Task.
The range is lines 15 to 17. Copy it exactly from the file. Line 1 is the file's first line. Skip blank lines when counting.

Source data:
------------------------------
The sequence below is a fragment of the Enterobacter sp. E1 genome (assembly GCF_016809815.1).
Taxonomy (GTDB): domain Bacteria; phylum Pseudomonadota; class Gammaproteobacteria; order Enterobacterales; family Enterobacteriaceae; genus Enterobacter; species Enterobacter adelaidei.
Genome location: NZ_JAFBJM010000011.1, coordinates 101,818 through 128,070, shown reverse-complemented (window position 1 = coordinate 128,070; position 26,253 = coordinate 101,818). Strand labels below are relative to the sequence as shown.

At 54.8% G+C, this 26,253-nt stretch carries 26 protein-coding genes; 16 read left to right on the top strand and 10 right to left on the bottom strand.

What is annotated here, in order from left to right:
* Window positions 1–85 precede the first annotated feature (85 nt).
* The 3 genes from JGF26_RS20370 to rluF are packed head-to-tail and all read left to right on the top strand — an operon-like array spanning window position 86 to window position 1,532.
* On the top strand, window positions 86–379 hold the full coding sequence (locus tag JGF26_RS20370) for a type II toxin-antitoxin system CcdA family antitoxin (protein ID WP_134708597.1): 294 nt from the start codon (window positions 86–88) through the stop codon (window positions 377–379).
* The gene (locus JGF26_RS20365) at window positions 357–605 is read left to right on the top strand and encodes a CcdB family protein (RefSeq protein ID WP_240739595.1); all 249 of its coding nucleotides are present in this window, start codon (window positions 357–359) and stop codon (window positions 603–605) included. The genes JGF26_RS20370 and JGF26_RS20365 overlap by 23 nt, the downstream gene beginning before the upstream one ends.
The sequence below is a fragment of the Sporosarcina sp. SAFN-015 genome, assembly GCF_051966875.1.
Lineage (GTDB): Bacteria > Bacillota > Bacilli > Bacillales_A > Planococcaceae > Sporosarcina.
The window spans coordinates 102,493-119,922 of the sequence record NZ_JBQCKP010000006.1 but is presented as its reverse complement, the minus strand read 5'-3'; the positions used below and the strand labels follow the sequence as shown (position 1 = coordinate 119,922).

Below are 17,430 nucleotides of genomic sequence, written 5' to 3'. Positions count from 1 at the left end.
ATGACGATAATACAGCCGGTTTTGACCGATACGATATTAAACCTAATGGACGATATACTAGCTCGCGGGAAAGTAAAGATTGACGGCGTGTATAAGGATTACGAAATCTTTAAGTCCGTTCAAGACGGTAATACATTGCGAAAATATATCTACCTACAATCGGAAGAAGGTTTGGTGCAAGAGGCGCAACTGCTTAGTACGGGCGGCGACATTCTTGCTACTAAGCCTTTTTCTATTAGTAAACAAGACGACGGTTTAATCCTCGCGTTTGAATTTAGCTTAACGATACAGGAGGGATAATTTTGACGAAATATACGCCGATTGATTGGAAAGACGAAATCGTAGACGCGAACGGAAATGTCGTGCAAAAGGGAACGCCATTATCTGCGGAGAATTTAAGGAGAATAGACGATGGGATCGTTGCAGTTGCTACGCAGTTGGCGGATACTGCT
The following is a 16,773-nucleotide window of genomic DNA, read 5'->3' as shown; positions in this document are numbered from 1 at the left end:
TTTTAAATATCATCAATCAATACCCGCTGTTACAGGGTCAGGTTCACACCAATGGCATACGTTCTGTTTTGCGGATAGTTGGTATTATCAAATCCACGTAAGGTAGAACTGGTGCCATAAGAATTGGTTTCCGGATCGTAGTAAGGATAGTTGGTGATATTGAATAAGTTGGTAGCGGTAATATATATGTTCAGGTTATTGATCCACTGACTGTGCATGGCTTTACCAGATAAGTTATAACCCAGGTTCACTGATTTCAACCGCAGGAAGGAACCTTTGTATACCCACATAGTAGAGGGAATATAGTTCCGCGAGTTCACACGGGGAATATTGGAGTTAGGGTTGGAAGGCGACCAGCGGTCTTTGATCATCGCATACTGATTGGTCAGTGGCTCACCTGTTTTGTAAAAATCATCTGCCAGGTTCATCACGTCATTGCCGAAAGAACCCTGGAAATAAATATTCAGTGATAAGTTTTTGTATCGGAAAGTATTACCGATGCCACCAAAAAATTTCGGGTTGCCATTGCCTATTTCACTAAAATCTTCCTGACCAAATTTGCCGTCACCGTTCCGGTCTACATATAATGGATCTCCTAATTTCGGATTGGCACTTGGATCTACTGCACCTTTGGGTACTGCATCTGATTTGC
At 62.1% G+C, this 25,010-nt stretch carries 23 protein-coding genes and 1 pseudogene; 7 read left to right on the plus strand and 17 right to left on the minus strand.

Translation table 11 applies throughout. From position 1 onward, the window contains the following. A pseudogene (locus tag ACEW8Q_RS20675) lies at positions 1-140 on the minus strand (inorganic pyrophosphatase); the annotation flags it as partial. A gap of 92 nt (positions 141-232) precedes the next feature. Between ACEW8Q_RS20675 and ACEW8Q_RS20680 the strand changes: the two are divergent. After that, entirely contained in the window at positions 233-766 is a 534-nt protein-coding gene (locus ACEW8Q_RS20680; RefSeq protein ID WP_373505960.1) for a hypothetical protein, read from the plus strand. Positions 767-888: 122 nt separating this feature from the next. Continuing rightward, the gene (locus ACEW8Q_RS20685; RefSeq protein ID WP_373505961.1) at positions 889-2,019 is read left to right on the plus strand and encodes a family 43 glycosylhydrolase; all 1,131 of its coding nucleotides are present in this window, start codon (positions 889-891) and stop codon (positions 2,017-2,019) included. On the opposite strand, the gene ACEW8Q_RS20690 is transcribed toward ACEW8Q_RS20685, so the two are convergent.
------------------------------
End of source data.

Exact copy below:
The following is a 16,773-nucleotide window of genomic DNA, read 5'->3' as shown; positions in this document are numbered from 1 at the left end:
TTTTAAATATCATCAATCAATACCCGCTGTTACAGGGTCAGGTTCACACCAATGGCATACGTTCTGTTTTGCGGATAGTTGGTATTATCAAATCCACGTAAGGTAGAACTGGTGCCATAAGAATTGGTTTCCGGATCGTAGTAAGGATAGTTGGTGATATTGAATAAGTTGGTAGCGGTAATATATATGTTCAGGTTATTGATCCACTGACTGTGCATGGCTTTACCAGATAAGTTATAACCCAGGTTCACTGATTTCAACCGCAGGAAGGAACCTTTGTATACCCACATAGTAGAGGGAATATAGTTCCGCGAGTTCACACGGGGAATATTGGAGTTAGGGTTGGAAGGCGACCAGCGGTCTTTGATCATCGCATACTGATTGGTCAGTGGCTCACCTGTTTTGTAAAAATCATCTGCCAGGTTCATCACGTCATTGCCGAAAGAACCCTGGAAATAAATATTCAGTGATAAGTTTTTGTATCGGAAAGTATTACCGATGCCACCAAAAAATTTCGGGTTGCCATTGCCTATTTCACTAAAATCTTCCTGACCAAATTTGCCGTCACCGTTCCGGTCTACATATAATGGATCTCCTAATTTCGGATTGGCACTTGGATCTACTGCACCTTTGGGTACTGCATCTGATTTGC
At 62.1% G+C, this 25,010-nt stretch carries 23 protein-coding genes and 1 pseudogene; 7 read left to right on the plus strand and 17 right to left on the minus strand.